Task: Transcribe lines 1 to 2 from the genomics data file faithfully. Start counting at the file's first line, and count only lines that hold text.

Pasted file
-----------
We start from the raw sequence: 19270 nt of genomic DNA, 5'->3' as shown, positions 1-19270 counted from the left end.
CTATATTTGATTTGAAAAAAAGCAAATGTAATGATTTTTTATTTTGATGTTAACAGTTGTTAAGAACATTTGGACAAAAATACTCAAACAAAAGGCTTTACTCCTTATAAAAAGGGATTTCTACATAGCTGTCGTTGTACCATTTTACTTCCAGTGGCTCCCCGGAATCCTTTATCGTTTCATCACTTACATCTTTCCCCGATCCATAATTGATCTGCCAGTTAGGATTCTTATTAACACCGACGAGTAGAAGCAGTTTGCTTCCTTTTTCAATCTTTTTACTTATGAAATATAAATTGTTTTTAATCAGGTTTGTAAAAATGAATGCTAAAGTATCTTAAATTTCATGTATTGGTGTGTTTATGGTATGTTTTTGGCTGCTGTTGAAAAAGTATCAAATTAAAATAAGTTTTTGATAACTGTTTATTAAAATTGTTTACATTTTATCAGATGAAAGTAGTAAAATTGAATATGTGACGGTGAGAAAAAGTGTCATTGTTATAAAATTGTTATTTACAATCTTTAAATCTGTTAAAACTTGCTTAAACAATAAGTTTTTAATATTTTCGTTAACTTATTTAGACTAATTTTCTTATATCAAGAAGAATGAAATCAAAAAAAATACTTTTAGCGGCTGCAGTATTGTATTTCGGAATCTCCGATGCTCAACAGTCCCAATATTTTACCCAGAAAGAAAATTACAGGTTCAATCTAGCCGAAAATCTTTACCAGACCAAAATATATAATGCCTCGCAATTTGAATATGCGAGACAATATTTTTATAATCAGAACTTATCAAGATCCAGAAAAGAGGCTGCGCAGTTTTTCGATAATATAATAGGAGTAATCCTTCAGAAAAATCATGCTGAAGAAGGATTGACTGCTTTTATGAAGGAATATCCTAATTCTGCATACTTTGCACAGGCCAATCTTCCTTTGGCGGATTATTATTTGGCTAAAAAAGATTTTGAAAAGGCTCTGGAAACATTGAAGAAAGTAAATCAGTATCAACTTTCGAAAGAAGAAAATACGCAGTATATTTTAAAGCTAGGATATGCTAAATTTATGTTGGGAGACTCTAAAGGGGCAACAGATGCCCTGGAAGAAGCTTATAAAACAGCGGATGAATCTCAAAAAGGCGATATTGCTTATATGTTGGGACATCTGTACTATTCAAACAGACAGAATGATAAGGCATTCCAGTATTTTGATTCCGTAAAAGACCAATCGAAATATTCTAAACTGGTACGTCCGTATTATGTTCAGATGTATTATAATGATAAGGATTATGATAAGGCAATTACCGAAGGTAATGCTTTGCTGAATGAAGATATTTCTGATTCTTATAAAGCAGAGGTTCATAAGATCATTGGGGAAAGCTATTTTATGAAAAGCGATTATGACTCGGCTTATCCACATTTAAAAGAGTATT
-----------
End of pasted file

We start from the raw sequence: 19270 nt of genomic DNA, 5'->3' as shown, positions 1-19270 counted from the left end.
CTATATTTGATTTGAAAAAAAGCAAATGTAATGATTTTTTATTTTGATGTTAACAGTTGTTAAGAACATTTGGACAAAAATACTCAAACAAAAGGCTTTACTCCTTATAAAAAGGGATTTCTACATAGCTGTCGTTGTACCATTTTACTTCCAGTGGCTCCCCGGAATCCTTTATCGTTTCATCACTTACATCTTTCCCCGATCCATAATTGATCTGCCAGTTAGGATTCTTATTAACACCGACGAGTAGAAGCAGTTTGCTTCCTTTTTCAATCTTTTTACTTATGAAATATAAATTGTTTTTAATCAGGTTTGTAAAAATGAATGCTAAAGTATCTTAAATTTCATGTATTGGTGTGTTTATGGTATGTTTTTGGCTGCTGTTGAAAAAGTATCAAATTAAAATAAGTTTTTGATAACTGTTTATTAAAATTGTTTACATTTTATCAGATGAAAGTAGTAAAATTGAATATGTGACGGTGAGAAAAAGTGTCATTGTTATAAAATTGTTATTTACAATCTTTAAATCTGTTAAAACTTGCTTAAACAATAAGTTTTTAATATTTTCGTTAACTTATTTAGACTAATTTTCTTATATCAAGAAGAATGAAATCAAAAAAAATACTTTTAGCGGCTGCAGTATTGTATTTCGGAATCTCCGATGCTCAACAGTCCCAATATTTTACCCAGAAAGAAAATTACAGGTTCAATCTAGCCGAAAATCTTTACCAGACCAAAATATATAATGCCTCGCAATTTGAATATGCGAGACAATATTTTTATAATCAGAACTTATCAAGATCCAGAAAAGAGGCTGCGCAGTTTTTCGATAATATAATAGGAGTAATCCTTCAGAAAAATCATGCTGAAGAAGGATTGACTGCTTTTATGAAGGAATATCCTAATTCTGCATACTTTGCACAGGCCAATCTTCCTTTGGCGGATTATTATTTGGCTAAAAAAGATTTTGAAAAGGCTCTGGAAACATTGAAGAAAGTAAATCAGTATCAACTTTCGAAAGAAGAAAATACGCAGTATATTTTAAAGCTAGGATATGCTAAATTTATGTTGGGAGACTCTAAAGGGGCAACAGATGCCCTGGAAGAAGCTTATAAAACAGCGGATGAATCTCAAAAAGGCGATATTGCTTATATGTTGGGACATCTGTACTATTCAAACAGACAGAATGATAAGGCATTCCAGTATTTTGATTCCGTAAAAGACCAATCGAAATATTCTAAACTGGTACGTCCGTATTATGTTCAGATGTATTATAATGATAAGGATTATGATAAGGCAATTACCGAAGGTAATGCTTTGCTGAATGAAGATATTTCTGATTCTTATAAAGCAGAGGTTCATAAGATCATTGGGGAAAGCTATTTTATGAAAAGCGATTATGACTCGGCTTATCCACATTTAAAAGAGTATT